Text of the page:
versity faculty; Victor K. Dodge and
Samuel M. Wilson.
In addition to seeking traces of
the "long hunters' " camp, the ex
plorers hope to find evidences of
the occupation of the cave hefore
the company of the white men. The
cave is located near a well-traveled
Early accounts of the "long hunt
ers" say they found near the cave
evidences of former occupation, such
as rock-inclosed graves and the like.
Charles Wilmoth is here from
Amarilla, Texas, for a short visit to
friends and relatives.
Mrs. Rebecca Collier is visiting
her daughter, Mrs. William D. Bed
ford, and family, in Lexington.
Miss Princie Gaines has return
ed to her home in Georgetown, af
ter a visit to friends in Little Rock.
Edward Merringer, son of Mr.
and Mrs. John Merringer, is recov
ering from a severe attack of scarlet
Charles Chappell, of Baltimore,
Md., is visiting Miss Christine
Thomason and other friends in the
Miss Georgia Kearns has re
turned to her home in. Mt. Sterling,
after a visit to Mr. and Mrs. Ever
Mrs. Buford Boone and daugh
ter, Miss Gates, of Winchester, are
visiting Mrs. Boone's sister, Mrs. J.
H. Neal, in Paris.
Misses Louise Connell and Fran
ces Kenney are visiting Miss Helen
King, in Lexington, and attending
the Blue Grass Fair.
juiss Mildred Collier, of Paris,
is a member of the house party be
ing entertained by Miss Josephine
Doyle, in Shelbyville.
Dennis Holleran, of Kansas
City, Mo., is a guest of his sister,
Mrs. Dan Jordan, and Mr. Jordan,
at their home on Seventh street.
Mrs. Edgar Tingle has returned
to her home in Covington after a
visit to Mr. and Mrs. S. T. Chipley,
at their home on South Main street.
Richmond Register: "Mrs.
Cassius M. Clay and son, John Clay,
of Bourbon county, spent Sunday
with Mr. and Mrs. T. J. Curtis, in
TRIBUTE TO PROF. JAMES K.
"COLD IN THE HEAD"
is an acute attack of Sasal Catarrh.
Those subject to frequent "colds in the
head" will find that the use of HALL'S
CATARRH MEDICINE will build up the
System and render them less liable to
colds. Repeated attacks of Acute Ca
tarrh may lead to Chronic Catarrh.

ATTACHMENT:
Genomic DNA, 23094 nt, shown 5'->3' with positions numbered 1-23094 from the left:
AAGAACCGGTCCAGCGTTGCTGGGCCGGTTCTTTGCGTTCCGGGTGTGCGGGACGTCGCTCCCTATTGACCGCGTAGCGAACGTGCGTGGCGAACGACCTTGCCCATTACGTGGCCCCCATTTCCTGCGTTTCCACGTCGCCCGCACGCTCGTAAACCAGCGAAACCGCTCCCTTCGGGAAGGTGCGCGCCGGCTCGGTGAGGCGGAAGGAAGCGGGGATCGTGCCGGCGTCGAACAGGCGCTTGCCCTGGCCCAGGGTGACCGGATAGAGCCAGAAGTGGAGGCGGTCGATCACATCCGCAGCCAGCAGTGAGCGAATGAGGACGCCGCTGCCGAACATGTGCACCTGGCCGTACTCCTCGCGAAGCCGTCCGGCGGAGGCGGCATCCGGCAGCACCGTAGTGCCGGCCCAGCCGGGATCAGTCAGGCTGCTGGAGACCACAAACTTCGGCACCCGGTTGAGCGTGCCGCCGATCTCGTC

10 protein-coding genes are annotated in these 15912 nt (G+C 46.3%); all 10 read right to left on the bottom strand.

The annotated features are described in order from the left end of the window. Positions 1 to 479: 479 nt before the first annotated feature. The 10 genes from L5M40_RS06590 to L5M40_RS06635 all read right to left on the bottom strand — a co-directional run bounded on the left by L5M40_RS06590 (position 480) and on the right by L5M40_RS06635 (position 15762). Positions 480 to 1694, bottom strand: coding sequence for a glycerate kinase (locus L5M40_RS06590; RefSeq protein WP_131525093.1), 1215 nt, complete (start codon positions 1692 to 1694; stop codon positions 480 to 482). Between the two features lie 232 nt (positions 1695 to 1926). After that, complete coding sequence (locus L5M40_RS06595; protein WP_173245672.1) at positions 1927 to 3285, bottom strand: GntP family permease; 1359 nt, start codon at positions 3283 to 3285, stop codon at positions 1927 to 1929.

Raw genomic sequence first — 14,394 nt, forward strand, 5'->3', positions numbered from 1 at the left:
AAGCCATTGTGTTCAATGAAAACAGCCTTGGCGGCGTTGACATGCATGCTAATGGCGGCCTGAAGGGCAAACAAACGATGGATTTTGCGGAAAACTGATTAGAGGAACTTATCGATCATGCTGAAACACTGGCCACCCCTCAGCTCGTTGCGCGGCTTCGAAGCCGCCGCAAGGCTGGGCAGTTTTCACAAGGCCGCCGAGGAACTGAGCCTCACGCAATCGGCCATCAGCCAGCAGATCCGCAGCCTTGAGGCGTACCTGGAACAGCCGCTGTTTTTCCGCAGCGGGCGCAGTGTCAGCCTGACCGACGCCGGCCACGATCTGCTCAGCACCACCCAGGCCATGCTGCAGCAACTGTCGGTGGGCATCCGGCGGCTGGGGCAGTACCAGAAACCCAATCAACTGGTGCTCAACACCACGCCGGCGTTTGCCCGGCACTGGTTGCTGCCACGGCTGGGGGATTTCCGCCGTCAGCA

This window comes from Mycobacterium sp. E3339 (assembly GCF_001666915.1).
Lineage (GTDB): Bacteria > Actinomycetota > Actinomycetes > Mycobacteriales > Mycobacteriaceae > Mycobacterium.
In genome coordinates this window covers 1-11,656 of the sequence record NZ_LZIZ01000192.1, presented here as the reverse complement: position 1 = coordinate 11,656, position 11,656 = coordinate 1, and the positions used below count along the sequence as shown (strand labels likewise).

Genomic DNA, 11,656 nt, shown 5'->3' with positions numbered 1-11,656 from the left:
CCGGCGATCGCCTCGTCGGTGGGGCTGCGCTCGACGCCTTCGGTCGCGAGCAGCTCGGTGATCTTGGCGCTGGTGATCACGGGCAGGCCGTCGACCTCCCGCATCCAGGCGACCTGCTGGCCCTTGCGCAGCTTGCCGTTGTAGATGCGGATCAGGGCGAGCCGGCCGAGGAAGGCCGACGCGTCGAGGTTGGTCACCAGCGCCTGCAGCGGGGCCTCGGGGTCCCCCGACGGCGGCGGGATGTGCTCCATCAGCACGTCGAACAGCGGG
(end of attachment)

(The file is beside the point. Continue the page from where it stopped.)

HALL'S CATARRH MEDICINE is
taken internally and acts through the
Blood on the Mucous surfaces of the
System, thus reducing the inflammation
and assisting Nature in restoring normal
All Druggists. Circulars free.
F. J. Cheney & Co.. Toledo. Ohio.
o - .
, Melbourne's Mot.
"Who remembers when one's news
paper used to come damp and clam
my?" Speaking of that, the story is
told of Lord Melbourne in the old days
meeting an editor who had attacked
him in his newspaper. The editor was
bundled up and remarked that he had
a severe cold. "Ah!" said Lord Mel
bourne, "that comes from lying on
apply and charge for the "nail file
Harry "W. Riehl, bureau mana
ger, refers to the test as "a pernic
ious practice which is covering the
country." He adds that "we just
have been advised that several crews
working this 'bunco' game are op
erating in Louisville."
The solicitors claim exceptional
strength and durability to Mr. Riehl
"substantiating this by the use of
the 'nail file test."
"In making this test, a nail file is
slipped inside the stocking, pushed
down to the toe and then drawn rap
idly upward. This makes a "sound
as if the file were ripping the fab
ric. However, when the nail file is
removed it is noticed that the stock
ing has not been damaged in any
"A prospective purchaser is given
the impression that the salesmen's
hosiery and none other will stand
this test while, as a matter of fact,
any silk or silk and fibre hose will
stand similar treatment. The swin
dle lies in the fact "that salesman
sells the stockings for a much higher
price than could be charged for
them in the average retail store."
As you say, Aurelia, honeyed words
are often used to mend broken
Are' the numbers to call when
in need of
Staple and Fancy ,
ESSAY CONTEST DATES EX